How Memories Work
Researchers have recently discovered two different types of memory use completely different processes in the same nerves, opening the way for a new pharmaceutical solution for treating anxiety and post-traumatic stress disorder (PTSD).
The find challenges earlier research that had suggested memories of traumatic events used the same nerves in the same ways, making them impossible to physically distinguish.
A team of scientists from Columbia University Medical Center (CUMC) and McGill University analysed neurons from a marine snail called an Aplysia in order to test a hypothesis explaining why memories of incidents surrounding a bad experience can themselves trigger anxiety.
Neurons build long term memories by reinforcing the chemical bridges called synapses that link them together.
An experience that could harm an organism, such as touching a hot surface or experiencing violence, becomes encoded as an associative memory as the connections between neurons strengthens.
Experiences aren’t always quite so cut-and-dried; an organism might touch a hot surface as it hears a bell, or hear a dog bark nearby as they are assaulted. The bell might be related, or might just be incidental – neurons still record the information in case it’s necessary.
Sometimes this incidental memory doesn’t do the individual any favours, triggering anxieties that do little to help prevent them from future harm.
Many people with PTSD re-experience trauma by association with seemingly unrelated stimuli.
“The example I like to give is, if you are walking in a high-crime area and you take a shortcut through a dark alley and get mugged, and then you happen to see a mailbox nearby, you might get really nervous when you want to mail something later on,” says researcher Samuel Schacher from CUMC.
Anxiety caused by the incidental memory of the mail-box can interfere with a person’s life as encounters with similar innocuous mail-boxes produces a stress response, while offering no advantage in avoiding muggings in the future.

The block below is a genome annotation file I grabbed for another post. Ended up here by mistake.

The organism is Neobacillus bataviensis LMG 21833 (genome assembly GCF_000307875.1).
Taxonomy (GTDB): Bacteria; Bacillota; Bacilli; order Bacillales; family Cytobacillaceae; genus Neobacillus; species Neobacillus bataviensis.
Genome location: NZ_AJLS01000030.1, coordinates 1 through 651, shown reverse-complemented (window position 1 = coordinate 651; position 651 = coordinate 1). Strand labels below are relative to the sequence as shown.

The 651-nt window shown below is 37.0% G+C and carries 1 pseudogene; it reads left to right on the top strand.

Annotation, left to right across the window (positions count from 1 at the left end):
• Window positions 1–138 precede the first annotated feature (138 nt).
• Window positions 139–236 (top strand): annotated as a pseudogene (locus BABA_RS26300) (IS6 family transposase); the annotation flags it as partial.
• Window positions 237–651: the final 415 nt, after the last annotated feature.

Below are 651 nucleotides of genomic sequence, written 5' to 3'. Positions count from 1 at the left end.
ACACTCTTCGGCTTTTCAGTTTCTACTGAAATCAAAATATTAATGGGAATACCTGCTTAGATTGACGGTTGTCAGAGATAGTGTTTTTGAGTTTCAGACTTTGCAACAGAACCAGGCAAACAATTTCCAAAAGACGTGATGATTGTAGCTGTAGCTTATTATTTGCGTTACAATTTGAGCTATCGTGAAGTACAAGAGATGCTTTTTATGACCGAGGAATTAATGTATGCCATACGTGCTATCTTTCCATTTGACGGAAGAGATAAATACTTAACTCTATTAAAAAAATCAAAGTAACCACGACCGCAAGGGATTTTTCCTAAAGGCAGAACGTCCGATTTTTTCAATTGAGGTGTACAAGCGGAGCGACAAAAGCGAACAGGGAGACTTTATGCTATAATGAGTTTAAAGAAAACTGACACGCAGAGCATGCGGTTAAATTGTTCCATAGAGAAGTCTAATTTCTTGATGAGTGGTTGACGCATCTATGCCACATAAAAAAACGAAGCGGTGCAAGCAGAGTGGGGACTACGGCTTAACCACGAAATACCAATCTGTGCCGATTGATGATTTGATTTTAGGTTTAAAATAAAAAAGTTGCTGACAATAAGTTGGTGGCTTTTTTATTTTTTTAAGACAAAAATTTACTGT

The synaptic tagging-and-capture hypothesis alleges a weak stimulus can still create a long-term memory it it’s paired with a stronger stimulation entering the nerve through a different synapse.
The changes in the nerve needed for it to store the memory are sparked by chemicals called plasticity-related proteins, which – according to the hypothesis – are ‘tagged’ in some way at each synapse.
Previous research showed the chemical processes behind the two forms of memory formation have common properties, making it impossible to distinguish the two.
But if those hypothetical tags happened to be different, that would provide a physical property that could be exploited.
“One focus of our current research is to develop strategies to eliminate problematic non-associative memories that may become stamped on the brain during a traumatic experience without harming associative memories, which can help people make informed decisions in the future – like not taking shortcuts through dark alleys in high-crime areas,” says Schacher.
To keep things simple, the researchers took a pair of snail sensory neurons connected to a single motor neuron.
One sensory neuron was stimulated in a way that represented a strong associative memory; the other was stimulated to induce an incidental, non-associative memory.
The researchers found that the strength of the connections at each synapse was the result of a two different types of protein called a kinase, types they called protein kinase M Apl I and protein kinase M Apl III.
Selectively blocking just one of these kinases prevented that particular experience from etching itself onto the neuron, virtually erasing that specific memory from existence.
That’s good news for Mr Aplysia, but what about humans?
Fortunately, vertebrates also have similar versions for these kinases at work in memory formation, suggesting our brains work in rather similar ways.
Far more research would be needed to come even close to developing a pharmaceutical capable of blocking traumatic memories, but the research opens a door that had been considered closed.
“Memory erasure has the potential to alleviate PTSD and anxiety disorders by removing the non-associative memory that causes the maladaptive physiological response,” says Jiangyuan Hu from CUMC.
It could one day be possible to take a pill after a mugging that would let your brain forget mailboxes and barking dogs while still recalling the colour of the assailant’s jacket.
Recent research has also shown forgetting incidental information could have a big payoff in helping our brains retain other key information.
Even without potential therapeutic applications, such a discovery still adds a significant piece to the puzzle on how our brains produce long term memories.